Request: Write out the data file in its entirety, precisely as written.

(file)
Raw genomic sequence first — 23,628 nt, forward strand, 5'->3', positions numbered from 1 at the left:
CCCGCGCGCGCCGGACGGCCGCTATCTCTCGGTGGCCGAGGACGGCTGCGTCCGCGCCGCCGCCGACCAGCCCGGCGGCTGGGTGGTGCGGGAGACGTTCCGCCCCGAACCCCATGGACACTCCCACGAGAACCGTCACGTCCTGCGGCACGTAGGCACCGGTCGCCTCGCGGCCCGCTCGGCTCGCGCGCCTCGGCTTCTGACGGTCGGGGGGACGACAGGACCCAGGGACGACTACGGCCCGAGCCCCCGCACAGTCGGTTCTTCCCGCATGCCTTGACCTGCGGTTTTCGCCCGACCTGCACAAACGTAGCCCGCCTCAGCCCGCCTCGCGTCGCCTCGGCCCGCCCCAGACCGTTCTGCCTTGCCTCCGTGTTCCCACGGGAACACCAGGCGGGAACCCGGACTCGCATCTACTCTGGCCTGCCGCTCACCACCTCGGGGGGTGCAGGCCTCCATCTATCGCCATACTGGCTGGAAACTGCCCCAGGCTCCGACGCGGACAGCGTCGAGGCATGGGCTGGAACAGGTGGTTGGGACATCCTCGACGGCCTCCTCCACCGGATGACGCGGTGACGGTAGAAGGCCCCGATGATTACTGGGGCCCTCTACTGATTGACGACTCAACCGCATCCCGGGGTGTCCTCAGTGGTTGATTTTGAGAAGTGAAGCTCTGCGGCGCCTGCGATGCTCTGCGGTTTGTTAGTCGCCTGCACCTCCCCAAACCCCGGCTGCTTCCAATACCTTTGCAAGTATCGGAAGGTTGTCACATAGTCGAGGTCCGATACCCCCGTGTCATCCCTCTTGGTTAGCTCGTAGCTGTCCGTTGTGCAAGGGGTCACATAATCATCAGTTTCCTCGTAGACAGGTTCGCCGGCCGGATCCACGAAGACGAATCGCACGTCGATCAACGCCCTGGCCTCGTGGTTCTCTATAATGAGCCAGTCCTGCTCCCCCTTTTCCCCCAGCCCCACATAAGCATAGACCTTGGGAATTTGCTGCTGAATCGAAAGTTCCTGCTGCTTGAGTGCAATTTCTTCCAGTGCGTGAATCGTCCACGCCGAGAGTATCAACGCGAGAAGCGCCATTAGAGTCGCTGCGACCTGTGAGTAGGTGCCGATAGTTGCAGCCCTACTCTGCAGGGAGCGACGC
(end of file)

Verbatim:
Raw genomic sequence first — 23,628 nt, forward strand, 5'->3', positions numbered from 1 at the left:
CCCGCGCGCGCCGGACGGCCGCTATCTCTCGGTGGCCGAGGACGGCTGCGTCCGCGCCGCCGCCGACCAGCCCGGCGGCTGGGTGGTGCGGGAGACGTTCCGCCCCGAACCCCATGGACACTCCCACGAGAACCGTCACGTCCTGCGGCACGTAGGCACCGGTCGCCTCGCGGCCCGCTCGGCTCGCGCGCCTCGGCTTCTGACGGTCGGGGGGACGACAGGACCCAGGGACGACTACGGCCCGAGCCCCCGCACAGTCGGTTCTTCCCGCATGCCTTGACCTGCGGTTTTCGCCCGACCTGCACAAACGTAGCCCGCCTCAGCCCGCCTCGCGTCGCCTCGGCCCGCCCCAGACCGTTCTGCCTTGCCTCCGTGTTCCCACGGGAACACCAGGCGGGAACCCGGACTCGCATCTACTCTGGCCTGCCGCTCACCACCTCGGGGGGTGCAGGCCTCCATCTATCGCCATACTGGCTGGAAACTGCCCCAGGCTCCGACGCGGACAGCGTCGAGGCATGGGCTGGAACAGGTGGTTGGGACATCCTCGACGGCCTCCTCCACCGGATGACGCGGTGACGGTAGAAGGCCCCGATGATTACTGGGGCCCTCTACTGATTGACGACTCAACCGCATCCCGGGGTGTCCTCAGTGGTTGATTTTGAGAAGTGAAGCTCTGCGGCGCCTGCGATGCTCTGCGGTTTGTTAGTCGCCTGCACCTCCCCAAACCCCGGCTGCTTCCAATACCTTTGCAAGTATCGGAAGGTTGTCACATAGTCGAGGTCCGATACCCCCGTGTCATCCCTCTTGGTTAGCTCGTAGCTGTCCGTTGTGCAAGGGGTCACATAATCATCAGTTTCCTCGTAGACAGGTTCGCCGGCCGGATCCACGAAGACGAATCGCACGTCGATCAACGCCCTGGCCTCGTGGTTCTCTATAATGAGCCAGTCCTGCTCCCCCTTTTCCCCCAGCCCCACATAAGCATAGACCTTGGGAATTTGCTGCTGAATCGAAAGTTCCTGCTGCTTGAGTGCAATTTCTTCCAGTGCGTGAATCGTCCACGCCGAGAGTATCAACGCGAGAAGCGCCATTAGAGTCGCTGCGACCTGTGAGTAGGTGCCGATAGTTGCAGCCCTACTCTGCAGGGAGCGACGC